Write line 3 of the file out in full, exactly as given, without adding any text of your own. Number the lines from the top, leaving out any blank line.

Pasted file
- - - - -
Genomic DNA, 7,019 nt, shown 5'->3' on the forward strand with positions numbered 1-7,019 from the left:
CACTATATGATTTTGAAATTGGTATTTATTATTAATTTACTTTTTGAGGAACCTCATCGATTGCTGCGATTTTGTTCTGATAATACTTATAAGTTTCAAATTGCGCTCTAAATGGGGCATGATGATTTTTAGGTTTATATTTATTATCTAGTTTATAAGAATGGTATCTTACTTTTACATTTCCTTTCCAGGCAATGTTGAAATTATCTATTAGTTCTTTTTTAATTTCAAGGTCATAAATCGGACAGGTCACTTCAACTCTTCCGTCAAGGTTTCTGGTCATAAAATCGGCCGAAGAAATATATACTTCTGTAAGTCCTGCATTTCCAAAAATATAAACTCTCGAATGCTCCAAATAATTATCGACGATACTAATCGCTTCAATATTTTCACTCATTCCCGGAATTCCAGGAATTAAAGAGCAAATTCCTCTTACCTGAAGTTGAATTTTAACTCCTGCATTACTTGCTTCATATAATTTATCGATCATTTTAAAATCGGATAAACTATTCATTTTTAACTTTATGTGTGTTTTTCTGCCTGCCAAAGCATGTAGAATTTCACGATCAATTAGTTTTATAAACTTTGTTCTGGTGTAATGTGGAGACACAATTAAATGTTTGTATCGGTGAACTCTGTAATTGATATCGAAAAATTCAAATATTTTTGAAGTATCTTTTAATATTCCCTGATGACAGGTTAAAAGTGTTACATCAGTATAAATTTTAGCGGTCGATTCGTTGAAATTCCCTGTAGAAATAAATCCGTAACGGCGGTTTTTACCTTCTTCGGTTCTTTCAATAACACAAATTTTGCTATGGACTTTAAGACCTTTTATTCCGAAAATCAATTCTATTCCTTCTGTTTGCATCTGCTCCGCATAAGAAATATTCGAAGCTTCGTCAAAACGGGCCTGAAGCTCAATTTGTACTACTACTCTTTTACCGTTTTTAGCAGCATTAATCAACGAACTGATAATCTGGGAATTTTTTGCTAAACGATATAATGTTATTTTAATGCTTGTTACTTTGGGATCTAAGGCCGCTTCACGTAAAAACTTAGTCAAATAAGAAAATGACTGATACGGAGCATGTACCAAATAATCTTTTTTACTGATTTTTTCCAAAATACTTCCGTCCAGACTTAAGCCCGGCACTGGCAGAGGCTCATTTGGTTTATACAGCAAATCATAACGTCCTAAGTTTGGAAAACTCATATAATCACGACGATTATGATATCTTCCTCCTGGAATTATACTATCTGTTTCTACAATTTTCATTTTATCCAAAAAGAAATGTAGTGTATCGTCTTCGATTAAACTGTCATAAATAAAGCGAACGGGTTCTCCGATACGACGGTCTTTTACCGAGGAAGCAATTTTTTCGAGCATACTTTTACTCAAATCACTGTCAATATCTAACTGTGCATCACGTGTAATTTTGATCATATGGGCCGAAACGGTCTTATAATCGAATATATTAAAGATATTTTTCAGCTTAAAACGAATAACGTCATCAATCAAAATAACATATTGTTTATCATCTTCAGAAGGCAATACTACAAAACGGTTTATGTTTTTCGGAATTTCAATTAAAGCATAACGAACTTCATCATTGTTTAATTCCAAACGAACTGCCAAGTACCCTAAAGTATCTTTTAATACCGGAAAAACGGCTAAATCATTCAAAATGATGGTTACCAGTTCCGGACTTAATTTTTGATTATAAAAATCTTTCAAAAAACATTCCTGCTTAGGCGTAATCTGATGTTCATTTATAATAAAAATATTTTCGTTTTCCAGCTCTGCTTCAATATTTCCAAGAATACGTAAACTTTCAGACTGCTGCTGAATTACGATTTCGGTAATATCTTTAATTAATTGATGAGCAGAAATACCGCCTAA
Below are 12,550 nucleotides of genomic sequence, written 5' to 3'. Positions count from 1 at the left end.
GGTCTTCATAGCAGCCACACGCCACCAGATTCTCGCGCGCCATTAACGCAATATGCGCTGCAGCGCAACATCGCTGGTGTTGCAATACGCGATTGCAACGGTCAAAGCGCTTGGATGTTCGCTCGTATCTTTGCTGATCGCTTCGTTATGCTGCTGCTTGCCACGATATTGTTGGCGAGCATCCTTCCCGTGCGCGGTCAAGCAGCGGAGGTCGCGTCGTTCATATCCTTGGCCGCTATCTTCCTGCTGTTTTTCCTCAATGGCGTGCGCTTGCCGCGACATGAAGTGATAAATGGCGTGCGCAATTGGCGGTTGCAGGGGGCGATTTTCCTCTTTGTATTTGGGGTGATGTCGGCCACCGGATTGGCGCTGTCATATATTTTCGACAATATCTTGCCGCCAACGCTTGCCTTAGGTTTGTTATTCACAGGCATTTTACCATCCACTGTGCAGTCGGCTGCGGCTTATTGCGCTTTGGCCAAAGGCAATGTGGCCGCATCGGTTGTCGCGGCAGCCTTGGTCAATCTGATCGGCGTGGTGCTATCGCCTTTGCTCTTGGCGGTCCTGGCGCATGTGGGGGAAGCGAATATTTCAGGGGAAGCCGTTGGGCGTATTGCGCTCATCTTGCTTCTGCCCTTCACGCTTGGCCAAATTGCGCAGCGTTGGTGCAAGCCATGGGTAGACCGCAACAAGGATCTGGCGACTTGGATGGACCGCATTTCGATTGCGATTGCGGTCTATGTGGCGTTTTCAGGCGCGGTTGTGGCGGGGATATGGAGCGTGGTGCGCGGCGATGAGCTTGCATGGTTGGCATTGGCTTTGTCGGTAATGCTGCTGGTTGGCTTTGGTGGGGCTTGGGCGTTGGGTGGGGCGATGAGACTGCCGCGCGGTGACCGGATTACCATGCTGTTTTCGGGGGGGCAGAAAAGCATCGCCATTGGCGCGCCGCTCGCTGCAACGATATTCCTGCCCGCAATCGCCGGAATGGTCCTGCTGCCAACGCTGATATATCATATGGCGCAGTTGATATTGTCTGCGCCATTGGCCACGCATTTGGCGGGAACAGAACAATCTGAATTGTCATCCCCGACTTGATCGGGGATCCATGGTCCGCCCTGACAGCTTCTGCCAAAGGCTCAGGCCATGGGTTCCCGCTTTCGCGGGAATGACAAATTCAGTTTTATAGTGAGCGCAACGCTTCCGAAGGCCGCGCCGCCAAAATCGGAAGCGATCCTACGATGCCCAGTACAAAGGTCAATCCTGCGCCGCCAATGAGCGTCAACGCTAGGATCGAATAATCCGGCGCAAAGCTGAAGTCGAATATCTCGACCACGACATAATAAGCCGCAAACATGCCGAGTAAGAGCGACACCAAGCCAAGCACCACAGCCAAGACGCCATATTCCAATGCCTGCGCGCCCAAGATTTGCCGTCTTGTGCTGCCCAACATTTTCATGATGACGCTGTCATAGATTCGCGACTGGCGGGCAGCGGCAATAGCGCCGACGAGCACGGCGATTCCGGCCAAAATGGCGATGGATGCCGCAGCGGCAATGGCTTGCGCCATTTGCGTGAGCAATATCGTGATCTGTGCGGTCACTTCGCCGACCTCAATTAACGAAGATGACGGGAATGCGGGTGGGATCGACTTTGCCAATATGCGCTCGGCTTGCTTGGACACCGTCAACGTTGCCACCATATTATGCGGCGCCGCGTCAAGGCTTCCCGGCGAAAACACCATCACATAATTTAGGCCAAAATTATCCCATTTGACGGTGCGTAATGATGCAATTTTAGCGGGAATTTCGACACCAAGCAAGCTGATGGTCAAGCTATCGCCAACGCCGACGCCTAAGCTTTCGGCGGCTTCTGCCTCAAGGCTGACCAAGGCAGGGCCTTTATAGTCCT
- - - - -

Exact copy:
Below are 12,550 nucleotides of genomic sequence, written 5' to 3'. Positions count from 1 at the left end.